Posts Tagged ‘Christopher Klein’

Recently, I cut out an article about Dr. Seuss and his hometown of Springfield, Mass., for a visiting brother who had memorized Dr. Seuss’s first book at the age of 3. The book was And to Think That I Saw It on Mulberry Street.

Writes Christopher Klein in the Boston Sunday Globe travel section, “Whenever young Theodor Geisel [the birth name of Dr. Seuss] stepped out the front door of his pale gray boyhood home at 74 Fairfield St. a century ago, a vibrant urban cavalcade awaited. Streetcar bells clanged. The engines of locally built Stevens-Duryea automobiles and Indian motorcycles purred. Clydesdales clomped on cobblestones as they hauled wooden barrels of beer produced at the Geisel family brewery.

“During summer months, young Ted explored the vast natural spaces of nearby Forest Park, and he sled down its hills in wintertime. The boy’s creative mind concocted the extraordinary from everyday life. After visits to the park’s zoo with his mother, he doodled a wild menagerie of beasts with nonsensical names on his bedroom walls.

“The Springfield of Geisel’s youth was a dynamic boomtown; its population doubled between 1890 and 1910. The city’s factories roared as they manufactured everything from Smith & Wesson firearms to Milton Bradley board games, Rolls-Royces to Absorbine Jr. It was a magical time to grow up in Springfield.”

After leaving for Dartmouth College and years in the advertising business in New York, “a chance sidewalk encounter on Madison Avenue with a college friend who had started a job that very morning with Vanguard Press led to the 1937 publication of his first children’s book, And to Think That I Saw It on Mulberry Street, in which the magical imagination of a boy named Marco transforms a mundane horse-drawn wagon into a street pageant complete with a ruby-clad rajah atop an elephant pulling a big brass band.” More here on a charming tour of Springfield today.

I wonder if Mulberry streets in the old days — before the irrelevant street naming of massive developments — got their names because they had actual mulberry trees. I like picking mulberries, and Suzanne and John always liked them, too. Suzanne even lived on a Mulberry Street after college.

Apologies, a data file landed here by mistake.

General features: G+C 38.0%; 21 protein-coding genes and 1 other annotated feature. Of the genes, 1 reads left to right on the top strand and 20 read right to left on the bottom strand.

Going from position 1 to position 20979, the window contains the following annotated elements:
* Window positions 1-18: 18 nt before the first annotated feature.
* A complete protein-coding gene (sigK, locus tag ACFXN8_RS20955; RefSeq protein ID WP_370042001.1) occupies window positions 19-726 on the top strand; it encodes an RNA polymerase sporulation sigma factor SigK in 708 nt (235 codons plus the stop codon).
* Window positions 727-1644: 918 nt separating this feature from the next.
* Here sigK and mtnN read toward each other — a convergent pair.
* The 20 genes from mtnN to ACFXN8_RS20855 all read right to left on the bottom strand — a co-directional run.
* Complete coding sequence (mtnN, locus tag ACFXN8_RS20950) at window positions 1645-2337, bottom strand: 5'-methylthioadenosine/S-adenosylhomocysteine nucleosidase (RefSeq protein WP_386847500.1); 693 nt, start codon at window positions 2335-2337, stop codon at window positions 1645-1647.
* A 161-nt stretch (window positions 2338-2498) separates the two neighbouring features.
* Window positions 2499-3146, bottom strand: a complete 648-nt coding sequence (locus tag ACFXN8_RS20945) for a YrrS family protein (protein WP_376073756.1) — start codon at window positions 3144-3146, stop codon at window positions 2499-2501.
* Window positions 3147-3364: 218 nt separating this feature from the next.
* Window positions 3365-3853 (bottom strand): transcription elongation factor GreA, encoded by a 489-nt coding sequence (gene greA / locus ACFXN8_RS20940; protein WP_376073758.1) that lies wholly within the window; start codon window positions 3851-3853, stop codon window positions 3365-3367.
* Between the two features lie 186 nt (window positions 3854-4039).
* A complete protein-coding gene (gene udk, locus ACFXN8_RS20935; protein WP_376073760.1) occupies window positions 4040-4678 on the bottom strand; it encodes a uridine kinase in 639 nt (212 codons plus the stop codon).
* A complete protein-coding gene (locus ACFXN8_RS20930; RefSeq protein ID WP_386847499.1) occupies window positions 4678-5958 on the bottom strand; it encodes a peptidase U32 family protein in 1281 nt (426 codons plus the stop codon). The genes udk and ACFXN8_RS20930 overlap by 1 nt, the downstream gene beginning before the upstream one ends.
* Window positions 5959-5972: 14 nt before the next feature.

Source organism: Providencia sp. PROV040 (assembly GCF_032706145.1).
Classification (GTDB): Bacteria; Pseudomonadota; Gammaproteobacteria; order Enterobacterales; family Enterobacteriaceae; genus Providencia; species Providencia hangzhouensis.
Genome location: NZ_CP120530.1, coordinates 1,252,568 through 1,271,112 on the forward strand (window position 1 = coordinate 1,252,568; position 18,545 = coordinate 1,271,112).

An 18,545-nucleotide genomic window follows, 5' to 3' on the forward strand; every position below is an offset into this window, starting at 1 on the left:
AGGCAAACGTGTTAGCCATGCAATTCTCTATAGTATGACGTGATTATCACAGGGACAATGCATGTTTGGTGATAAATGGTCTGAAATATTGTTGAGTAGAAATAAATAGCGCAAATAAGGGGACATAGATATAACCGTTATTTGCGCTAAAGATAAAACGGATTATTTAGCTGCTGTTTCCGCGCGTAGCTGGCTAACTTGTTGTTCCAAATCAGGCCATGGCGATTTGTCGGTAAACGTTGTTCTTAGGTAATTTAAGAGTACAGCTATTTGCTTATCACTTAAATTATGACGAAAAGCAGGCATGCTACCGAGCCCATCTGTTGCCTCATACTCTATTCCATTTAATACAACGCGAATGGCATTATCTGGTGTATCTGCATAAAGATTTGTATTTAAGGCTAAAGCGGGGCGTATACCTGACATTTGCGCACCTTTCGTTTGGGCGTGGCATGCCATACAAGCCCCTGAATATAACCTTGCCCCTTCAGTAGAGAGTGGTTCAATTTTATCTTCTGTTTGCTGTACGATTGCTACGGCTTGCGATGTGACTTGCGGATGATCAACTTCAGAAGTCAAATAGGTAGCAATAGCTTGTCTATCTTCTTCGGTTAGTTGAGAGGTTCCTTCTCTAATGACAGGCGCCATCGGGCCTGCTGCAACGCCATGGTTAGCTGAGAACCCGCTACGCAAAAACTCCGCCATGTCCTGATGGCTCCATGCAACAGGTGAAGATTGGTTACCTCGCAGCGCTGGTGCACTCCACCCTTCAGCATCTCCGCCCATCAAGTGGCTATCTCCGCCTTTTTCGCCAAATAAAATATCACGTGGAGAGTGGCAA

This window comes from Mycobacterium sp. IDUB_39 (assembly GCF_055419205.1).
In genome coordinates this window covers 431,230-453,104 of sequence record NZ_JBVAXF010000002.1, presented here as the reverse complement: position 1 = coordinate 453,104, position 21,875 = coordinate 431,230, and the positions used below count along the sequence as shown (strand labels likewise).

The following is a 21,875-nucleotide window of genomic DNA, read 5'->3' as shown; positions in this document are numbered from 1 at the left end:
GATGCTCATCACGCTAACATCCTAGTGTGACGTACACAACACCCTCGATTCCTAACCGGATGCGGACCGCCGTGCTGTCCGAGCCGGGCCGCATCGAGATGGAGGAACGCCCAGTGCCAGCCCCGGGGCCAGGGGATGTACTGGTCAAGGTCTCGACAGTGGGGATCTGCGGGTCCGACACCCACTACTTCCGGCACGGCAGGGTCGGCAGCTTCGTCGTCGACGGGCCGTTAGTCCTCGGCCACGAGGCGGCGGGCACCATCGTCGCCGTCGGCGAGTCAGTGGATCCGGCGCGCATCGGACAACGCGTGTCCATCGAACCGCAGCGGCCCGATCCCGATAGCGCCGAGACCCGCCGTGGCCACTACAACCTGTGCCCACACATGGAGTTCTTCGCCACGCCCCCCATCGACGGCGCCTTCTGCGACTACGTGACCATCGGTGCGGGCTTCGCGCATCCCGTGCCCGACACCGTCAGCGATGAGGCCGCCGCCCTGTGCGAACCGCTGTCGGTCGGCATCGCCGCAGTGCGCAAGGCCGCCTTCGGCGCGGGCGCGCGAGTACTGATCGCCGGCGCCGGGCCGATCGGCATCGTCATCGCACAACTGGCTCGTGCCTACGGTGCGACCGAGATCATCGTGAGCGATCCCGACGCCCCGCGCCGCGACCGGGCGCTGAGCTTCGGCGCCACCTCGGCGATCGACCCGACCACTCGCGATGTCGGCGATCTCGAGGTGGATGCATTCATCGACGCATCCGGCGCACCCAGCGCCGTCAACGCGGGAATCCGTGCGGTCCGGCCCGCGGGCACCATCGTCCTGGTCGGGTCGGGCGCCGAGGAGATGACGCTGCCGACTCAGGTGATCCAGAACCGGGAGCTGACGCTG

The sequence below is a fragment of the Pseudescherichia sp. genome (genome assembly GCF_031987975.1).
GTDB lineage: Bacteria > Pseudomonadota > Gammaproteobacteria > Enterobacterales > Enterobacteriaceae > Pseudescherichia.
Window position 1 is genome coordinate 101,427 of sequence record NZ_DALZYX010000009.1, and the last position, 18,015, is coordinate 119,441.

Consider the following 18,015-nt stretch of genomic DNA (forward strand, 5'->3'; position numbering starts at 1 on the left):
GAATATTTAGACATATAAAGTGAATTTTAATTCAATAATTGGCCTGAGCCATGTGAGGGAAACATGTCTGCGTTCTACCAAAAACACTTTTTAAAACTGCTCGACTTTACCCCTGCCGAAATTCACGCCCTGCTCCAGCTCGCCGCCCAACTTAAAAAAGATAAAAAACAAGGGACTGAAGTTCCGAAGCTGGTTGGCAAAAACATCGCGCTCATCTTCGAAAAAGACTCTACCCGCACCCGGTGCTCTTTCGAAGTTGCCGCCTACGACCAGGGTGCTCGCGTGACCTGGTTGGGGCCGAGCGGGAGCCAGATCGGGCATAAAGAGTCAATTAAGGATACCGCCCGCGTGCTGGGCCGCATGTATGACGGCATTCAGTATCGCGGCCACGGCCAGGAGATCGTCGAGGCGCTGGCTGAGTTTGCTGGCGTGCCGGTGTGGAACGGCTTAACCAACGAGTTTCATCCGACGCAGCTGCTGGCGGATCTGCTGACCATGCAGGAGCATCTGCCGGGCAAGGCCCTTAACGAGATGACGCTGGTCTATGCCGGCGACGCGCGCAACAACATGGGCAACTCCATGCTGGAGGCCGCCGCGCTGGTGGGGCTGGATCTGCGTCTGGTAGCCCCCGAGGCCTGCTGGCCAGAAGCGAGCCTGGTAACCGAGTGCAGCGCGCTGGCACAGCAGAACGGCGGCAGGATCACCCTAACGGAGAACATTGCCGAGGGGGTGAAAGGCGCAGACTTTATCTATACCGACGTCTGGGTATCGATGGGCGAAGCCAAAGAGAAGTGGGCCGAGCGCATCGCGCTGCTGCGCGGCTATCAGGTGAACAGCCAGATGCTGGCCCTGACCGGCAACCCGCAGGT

Photo: Christopher Klein
A Lorax statue in a Dr. Seuss sculpture garden, Springfield, Mass.

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Right outside my window at work is the rejuvenated Boston Tea Party Museum, which I watched rise from the ashes over a period of years.

On Sunday, December 16, there was a public reenactment of the original Boston Tea Party. A Boston Globe reporter got into the action:

“Upon entering the museum,” writes Christopher Klein, “we were given cards with brief biographies of actual Tea Party protesters, identities we would assume for the next hour. I realized I was dealt a bad hand as I read about my alter ego, John Crane, the Colonist caper’s lone casualty. After being knocked unconscious by a falling tea crate, Crane was thought to be dead and hidden by his compatriots under a pile of wood shavings in a nearby carpenter’s shop.
“He awoke hours later, however, and given a new lease on life, much like this museum itself, which was destroyed by a lightning strike in 2001 and set ablaze again in 2007 from sparks from a construction project on the Congress Street Bridge. Reborn after a $28 million makeover, the attraction features historically accurate replicas of two of the Tea Party ships, the Eleanor and the Beaver, which were modified from wooden fishing vessels.”
More at the Globe.

Photograph: Christopher Klein for the Boston Globe
Costumed volunteers at Boston Tea Party Ships and Museum where they toss crates of tea into the harbor.

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